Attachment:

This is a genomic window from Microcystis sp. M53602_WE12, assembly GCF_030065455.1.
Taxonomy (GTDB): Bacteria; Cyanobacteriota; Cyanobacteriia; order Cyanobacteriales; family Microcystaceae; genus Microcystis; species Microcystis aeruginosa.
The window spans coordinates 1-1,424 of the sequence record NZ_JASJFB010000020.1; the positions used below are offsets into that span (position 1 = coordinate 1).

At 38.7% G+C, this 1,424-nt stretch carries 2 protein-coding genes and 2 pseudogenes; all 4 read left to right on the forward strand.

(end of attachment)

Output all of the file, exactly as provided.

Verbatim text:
This is a genomic window from Microcystis sp. M53602_WE12, assembly GCF_030065455.1.
Taxonomy (GTDB): Bacteria; Cyanobacteriota; Cyanobacteriia; order Cyanobacteriales; family Microcystaceae; genus Microcystis; species Microcystis aeruginosa.
The window spans coordinates 1-1,424 of the sequence record NZ_JASJFB010000020.1; the positions used below are offsets into that span (position 1 = coordinate 1).

At 38.7% G+C, this 1,424-nt stretch carries 2 protein-coding genes and 2 pseudogenes; all 4 read left to right on the forward strand.